Mrs. Bentley’s father, too, was a Caxtonian: Frederic Norcross, a member of the Council from 1917 to 1923. The Bentleys expanded their property in the 1930s under former Adler associate Ambrose Cramer, Jr. adding a playroom with space for a library above, off the master bedroom. This presumably was to house Norcross (died 1938) and also Bentley family books. Many of these later came to the Lake Forest College library, where Mrs. Bentley was a long-time trustee, including a copy of The Oxford and Cambridge Magazine, the 1850s student work of William Morris and Edward Burne-Jones, and also a signed copy of a collection of Dante Rosetti’s poetry.

The Charles B. Pikes’ Italian villa dates from the first phase of Adler’s independent architectural career, when he was in partnership with Hamill’s cousin and original architect, Henry Dangler. Indeed, Dangler died of tuberculosis early in 1917, while the work on the estate was concluding. Though Pike himself was not a notable collector, through his crucial service to the Chicago Historical Society, as described by late Caxtonian Paul Angle in his centennial history of the Society in 1956, he played a major role in ensuring the future viability of one of the area’s major research library collections. After Pike’s death Adler designed a memorial exhibit hall in Pike’s memory, one of his few non-residential commissions. Later the Pikes’ Lake Forest villa was the home of Caxton fellow traveller in the era before women members, the late Suzette Morton (Hamill, Zurcher) Davidson. Morton was the proprietor of the Pocahontas Press and an active book designer in the 1950s and 1960s, when she lived in the Pike villa. Much of her book design energy went into projects for the Art Institute, and it was that institution’s curator James Speyer, who undertook for Morton a sensitive interior-only renovation of the public rooms, in the spirit of Mies van der Rohe. Morton’s Pocahontas Press is one of the private presses included in the current Caxton exhibition at Columbia College. And the club made another excursion to visit Morton’s institutional project, the Sterling Morton Library at the Morton Arboretum, in April of 1967.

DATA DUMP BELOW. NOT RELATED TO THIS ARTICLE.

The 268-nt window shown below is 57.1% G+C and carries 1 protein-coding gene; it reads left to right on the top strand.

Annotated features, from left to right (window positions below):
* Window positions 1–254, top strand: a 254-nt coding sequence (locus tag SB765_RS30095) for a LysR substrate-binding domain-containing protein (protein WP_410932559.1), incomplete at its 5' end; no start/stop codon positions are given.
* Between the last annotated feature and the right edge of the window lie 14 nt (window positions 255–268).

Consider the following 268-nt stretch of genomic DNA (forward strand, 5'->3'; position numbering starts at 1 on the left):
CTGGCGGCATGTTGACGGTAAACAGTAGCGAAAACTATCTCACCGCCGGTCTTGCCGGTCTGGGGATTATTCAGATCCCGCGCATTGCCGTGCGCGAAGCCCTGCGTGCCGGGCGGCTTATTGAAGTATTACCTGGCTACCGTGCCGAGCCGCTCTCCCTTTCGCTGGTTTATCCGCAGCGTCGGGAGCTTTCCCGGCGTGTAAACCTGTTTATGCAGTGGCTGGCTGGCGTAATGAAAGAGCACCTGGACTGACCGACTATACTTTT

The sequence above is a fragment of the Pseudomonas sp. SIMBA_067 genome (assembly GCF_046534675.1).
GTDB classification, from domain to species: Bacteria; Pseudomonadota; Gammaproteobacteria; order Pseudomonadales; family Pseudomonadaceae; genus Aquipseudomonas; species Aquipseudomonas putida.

Of course, Adler himself was a significant book collector, as were many traditionalist architects of his day. Adler’s own library is listed in the now much sought-after Richard Pratt monograph on the architect, published in 1970. As many of the exhibition catalogue articles on specific houses explain, Adler made good use of his architectural library, mining books for motifs found in places like the Hamill, Pike and Bentley estates. If Adler did not settle on any specific model for his library for Hamill, he drew in general on the English 18th Century great house tradition for his inspiration. Perhaps no architect in America used his library so creatively, variously and accurately to fabricate new, 20th Century suburban estates of distinction.

Many Caxtonians will visit this interesting Adler show, which establishes one other area of art in which Chicago has been a leader. So it may make the trip more enjoyable and relevant still to keep in mind the Caxton Club, book arts, and collecting aspects of some of these notable architectural productions and the people who conceived and lived in them.

David Adler: The Elements of Style, edited by Martha Thorne, with essays by Richard Guy Wilson, Pauline Metcalf, and Ghenete Zelleke and Foreword by Robert A. M. Stern; new color photography by Bob Harr, Hedrich Blessing. New Haven: Yale University Press, in association with the Art Institute, 2002. 224 pp.

The exhibition runs from December 7, 2002 to May 18, 2003.

Editor’s note: The Real Estate section of the Chicago Tribune (January 12, 2003) carried the headline, “Adler-designed Lake Forest mansion listed for record $26M.” The lakefront home on 6.4 acres was designed and built in 1931 for Mrs. Kersey Coates Reed, the daughter of Marshall Field & Co. President John G. Shedd. It is one of the homes featured in the retrospective exhibition at the Art Institute. Mrs. Read was a major donor, in memory of her husband, to the 1931 Lake Forest Library, created when Alfred Hamill was president of the local library board.

An exterior view of Alfred Hamill’s Centaurs Italian-villa, showing the 1922 library wing, designed by Adler as an addition to the house, which designed before 1912 by Hamill’s cousin, Henry Dangler. Image by Hedrich-Blessing and used through the courtesy of the Art Institute of Chicago.

The east or lakeside view of Richard Bentley’s home, designed by Adler in 1928. The lower-level windows employ a style derived from Dorothea Fairbridge’s 1922 book on South African architecture. The shutters reflect a pattern found in Francis Yerby’s 1924 book on Dutch domestic architecture. Both books were known to be in Adler’s own library. Image by Art Miller.